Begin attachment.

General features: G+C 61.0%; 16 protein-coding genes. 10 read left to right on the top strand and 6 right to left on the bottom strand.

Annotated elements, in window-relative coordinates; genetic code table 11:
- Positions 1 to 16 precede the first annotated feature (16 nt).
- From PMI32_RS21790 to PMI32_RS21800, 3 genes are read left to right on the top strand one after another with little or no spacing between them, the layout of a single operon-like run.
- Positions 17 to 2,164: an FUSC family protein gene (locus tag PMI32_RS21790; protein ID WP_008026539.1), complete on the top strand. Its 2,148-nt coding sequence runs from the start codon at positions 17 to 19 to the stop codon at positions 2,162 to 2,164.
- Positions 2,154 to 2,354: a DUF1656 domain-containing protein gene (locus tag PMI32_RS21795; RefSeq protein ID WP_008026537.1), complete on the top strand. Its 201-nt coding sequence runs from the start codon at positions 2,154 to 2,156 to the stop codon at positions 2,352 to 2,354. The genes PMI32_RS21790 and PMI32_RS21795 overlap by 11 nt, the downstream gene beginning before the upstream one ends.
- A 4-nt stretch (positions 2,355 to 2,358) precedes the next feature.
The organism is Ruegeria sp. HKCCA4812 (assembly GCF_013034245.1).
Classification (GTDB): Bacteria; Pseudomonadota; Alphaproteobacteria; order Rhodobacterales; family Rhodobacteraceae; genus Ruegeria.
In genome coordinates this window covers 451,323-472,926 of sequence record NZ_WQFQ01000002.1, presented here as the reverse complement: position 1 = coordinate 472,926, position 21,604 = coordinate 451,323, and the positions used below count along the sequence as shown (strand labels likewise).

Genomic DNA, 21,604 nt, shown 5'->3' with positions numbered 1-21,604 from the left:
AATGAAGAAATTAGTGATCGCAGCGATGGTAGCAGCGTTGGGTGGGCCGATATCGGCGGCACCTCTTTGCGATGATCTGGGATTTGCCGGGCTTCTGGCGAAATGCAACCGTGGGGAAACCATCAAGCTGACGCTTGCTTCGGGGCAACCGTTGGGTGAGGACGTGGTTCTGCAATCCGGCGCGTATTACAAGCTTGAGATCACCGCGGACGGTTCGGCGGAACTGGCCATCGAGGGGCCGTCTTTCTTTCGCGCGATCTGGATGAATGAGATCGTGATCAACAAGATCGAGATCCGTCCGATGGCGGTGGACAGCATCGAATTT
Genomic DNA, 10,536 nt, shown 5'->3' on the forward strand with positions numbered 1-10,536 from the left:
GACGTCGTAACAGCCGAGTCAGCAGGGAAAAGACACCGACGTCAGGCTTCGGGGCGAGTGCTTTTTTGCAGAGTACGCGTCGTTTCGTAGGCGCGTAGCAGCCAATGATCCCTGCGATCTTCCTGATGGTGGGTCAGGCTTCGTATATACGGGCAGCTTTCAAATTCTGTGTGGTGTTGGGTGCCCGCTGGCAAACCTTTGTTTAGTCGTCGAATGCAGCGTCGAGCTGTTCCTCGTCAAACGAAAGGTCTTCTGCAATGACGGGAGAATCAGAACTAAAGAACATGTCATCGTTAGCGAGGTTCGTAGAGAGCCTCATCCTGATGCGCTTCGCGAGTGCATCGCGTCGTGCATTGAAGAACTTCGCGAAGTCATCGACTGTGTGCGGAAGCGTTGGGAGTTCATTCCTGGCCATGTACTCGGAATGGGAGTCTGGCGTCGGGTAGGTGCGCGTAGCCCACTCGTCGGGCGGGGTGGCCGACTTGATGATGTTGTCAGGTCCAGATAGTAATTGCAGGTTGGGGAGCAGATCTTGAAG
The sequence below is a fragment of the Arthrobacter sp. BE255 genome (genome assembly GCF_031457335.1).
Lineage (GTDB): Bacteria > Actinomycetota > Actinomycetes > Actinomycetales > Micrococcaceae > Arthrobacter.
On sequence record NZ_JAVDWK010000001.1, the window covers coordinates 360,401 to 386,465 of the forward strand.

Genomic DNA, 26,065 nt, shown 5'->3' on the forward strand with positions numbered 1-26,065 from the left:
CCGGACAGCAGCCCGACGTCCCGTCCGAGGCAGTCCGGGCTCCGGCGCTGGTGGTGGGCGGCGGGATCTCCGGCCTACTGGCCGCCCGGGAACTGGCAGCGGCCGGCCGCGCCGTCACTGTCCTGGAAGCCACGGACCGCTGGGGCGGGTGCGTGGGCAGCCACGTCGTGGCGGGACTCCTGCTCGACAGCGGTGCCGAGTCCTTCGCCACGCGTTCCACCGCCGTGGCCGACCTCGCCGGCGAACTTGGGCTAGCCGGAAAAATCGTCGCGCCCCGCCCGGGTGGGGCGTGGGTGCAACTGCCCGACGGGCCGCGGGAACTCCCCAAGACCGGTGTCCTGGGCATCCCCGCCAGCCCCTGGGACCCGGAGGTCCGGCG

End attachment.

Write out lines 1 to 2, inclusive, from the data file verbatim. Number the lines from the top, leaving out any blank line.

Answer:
General features: G+C 61.0%; 16 protein-coding genes. 10 read left to right on the top strand and 6 right to left on the bottom strand.

Annotated elements, in window-relative coordinates; genetic code table 11: